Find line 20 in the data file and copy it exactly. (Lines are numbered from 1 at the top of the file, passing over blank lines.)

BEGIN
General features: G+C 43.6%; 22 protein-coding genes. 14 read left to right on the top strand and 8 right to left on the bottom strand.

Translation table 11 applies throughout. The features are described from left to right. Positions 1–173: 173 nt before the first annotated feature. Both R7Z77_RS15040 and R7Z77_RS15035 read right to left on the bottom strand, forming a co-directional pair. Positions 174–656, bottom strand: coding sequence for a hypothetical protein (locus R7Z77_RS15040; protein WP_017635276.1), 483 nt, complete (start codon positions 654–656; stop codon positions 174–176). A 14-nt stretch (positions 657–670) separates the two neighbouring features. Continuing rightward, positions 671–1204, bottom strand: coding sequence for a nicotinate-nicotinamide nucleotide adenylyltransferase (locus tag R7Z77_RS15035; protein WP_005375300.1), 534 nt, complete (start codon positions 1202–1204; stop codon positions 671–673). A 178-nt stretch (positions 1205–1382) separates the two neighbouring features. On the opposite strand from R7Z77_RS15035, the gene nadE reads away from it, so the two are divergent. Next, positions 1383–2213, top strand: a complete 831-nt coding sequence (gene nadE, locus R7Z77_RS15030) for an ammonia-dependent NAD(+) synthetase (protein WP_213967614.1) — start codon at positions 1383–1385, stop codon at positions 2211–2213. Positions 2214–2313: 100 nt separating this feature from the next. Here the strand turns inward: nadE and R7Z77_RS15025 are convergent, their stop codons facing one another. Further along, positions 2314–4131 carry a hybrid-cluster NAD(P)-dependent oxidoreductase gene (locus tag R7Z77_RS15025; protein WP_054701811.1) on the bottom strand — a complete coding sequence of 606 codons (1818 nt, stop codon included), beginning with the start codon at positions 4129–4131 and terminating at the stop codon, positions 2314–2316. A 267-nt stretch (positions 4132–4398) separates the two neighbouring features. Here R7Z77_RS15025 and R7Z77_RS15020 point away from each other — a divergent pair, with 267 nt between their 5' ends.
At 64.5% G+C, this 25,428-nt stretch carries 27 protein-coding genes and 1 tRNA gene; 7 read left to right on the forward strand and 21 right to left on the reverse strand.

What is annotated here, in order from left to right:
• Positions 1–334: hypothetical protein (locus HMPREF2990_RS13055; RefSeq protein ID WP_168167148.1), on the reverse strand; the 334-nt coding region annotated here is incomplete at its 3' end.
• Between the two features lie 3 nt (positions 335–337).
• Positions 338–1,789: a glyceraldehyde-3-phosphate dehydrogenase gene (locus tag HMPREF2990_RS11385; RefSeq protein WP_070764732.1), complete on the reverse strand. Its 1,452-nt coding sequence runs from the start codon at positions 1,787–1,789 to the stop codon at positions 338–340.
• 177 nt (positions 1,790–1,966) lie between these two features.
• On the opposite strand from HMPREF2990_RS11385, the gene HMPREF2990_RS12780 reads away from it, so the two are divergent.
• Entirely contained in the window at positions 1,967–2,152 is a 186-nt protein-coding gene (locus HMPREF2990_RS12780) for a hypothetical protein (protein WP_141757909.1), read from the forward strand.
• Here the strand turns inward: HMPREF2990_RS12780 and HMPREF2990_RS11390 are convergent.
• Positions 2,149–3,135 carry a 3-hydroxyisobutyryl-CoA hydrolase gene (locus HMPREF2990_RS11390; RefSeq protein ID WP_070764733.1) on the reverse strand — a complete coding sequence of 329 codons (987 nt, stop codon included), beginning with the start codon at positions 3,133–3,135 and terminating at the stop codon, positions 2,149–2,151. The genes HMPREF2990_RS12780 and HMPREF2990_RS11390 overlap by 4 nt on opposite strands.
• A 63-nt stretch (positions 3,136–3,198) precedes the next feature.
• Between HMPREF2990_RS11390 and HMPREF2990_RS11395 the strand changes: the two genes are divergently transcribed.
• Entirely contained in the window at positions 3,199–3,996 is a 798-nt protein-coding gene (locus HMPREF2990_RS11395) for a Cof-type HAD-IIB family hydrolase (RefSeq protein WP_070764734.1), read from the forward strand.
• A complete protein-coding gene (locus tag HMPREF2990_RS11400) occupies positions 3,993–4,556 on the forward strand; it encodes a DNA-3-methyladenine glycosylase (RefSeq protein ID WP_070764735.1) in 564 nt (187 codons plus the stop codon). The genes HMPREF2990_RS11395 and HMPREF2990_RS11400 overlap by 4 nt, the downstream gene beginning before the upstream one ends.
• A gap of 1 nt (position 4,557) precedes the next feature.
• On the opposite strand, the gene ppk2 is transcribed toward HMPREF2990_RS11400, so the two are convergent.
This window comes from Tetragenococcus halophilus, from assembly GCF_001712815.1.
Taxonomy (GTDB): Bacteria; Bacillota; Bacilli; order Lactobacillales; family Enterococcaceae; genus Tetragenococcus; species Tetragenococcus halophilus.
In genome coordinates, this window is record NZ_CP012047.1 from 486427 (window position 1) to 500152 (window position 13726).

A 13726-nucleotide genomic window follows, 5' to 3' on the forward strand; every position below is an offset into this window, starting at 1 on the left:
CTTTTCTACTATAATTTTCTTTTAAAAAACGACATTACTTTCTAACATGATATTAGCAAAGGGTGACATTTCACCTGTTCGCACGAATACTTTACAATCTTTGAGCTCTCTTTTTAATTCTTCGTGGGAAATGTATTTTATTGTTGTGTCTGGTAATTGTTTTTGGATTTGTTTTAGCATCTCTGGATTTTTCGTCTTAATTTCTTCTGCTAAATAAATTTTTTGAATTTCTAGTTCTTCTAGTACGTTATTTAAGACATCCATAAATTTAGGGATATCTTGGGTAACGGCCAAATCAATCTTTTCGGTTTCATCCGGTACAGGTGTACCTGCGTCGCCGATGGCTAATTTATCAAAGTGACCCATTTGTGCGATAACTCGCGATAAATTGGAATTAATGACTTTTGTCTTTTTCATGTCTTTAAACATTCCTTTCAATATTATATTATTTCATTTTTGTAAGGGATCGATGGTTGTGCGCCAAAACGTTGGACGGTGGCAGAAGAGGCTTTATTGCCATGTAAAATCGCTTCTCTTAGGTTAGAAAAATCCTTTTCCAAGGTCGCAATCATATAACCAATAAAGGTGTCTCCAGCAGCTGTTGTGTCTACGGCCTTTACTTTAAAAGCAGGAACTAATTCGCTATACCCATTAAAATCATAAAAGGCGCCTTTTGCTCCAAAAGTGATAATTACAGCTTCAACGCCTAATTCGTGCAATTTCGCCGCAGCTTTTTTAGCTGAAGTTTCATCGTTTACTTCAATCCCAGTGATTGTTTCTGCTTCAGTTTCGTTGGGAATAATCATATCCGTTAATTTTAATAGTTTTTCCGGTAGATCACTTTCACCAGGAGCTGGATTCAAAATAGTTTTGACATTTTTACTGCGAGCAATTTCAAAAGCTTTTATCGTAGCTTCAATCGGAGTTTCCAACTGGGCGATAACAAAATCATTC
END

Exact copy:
Taxonomy (GTDB): Bacteria; Bacillota; Bacilli; order Lactobacillales; family Enterococcaceae; genus Tetragenococcus; species Tetragenococcus halophilus.